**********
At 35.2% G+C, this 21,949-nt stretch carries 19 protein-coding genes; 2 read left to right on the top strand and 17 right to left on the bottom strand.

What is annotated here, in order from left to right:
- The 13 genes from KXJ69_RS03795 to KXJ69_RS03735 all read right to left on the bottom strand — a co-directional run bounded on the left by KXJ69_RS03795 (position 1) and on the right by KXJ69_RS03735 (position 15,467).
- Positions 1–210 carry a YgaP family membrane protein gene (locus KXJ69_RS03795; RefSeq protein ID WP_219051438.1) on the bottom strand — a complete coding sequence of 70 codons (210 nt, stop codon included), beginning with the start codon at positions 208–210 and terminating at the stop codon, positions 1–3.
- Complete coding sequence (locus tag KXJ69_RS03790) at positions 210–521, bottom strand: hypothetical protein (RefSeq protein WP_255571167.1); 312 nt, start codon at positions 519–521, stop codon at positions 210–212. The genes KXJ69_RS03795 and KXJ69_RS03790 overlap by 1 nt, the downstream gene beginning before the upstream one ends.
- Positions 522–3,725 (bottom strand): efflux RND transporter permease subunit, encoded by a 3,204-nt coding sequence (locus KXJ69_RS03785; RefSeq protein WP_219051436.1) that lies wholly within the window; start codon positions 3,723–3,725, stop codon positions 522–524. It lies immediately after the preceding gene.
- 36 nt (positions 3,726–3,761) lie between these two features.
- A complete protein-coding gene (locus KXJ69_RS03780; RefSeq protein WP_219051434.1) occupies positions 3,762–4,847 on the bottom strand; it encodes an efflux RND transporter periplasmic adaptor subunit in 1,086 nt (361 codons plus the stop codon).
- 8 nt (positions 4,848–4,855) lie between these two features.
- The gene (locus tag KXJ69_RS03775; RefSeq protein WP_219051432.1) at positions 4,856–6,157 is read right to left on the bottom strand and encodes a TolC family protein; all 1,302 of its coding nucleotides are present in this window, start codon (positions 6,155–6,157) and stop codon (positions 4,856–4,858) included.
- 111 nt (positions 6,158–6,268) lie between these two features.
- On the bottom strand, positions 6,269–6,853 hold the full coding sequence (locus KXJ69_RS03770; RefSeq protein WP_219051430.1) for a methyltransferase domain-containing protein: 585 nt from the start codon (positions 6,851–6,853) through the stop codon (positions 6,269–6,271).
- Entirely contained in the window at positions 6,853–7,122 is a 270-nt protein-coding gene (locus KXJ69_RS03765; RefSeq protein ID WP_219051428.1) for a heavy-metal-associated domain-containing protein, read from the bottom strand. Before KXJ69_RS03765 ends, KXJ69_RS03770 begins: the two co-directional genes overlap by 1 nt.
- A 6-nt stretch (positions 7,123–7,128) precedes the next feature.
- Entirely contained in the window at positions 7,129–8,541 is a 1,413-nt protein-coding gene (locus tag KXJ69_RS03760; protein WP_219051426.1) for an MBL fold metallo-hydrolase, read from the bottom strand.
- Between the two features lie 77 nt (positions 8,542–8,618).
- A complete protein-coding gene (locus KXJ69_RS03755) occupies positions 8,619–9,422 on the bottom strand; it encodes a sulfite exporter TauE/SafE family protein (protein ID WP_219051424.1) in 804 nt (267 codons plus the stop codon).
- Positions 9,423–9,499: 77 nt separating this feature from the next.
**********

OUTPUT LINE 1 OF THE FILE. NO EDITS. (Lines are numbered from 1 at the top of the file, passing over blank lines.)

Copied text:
At 35.2% G+C, this 21,949-nt stretch carries 19 protein-coding genes; 2 read left to right on the top strand and 17 right to left on the bottom strand.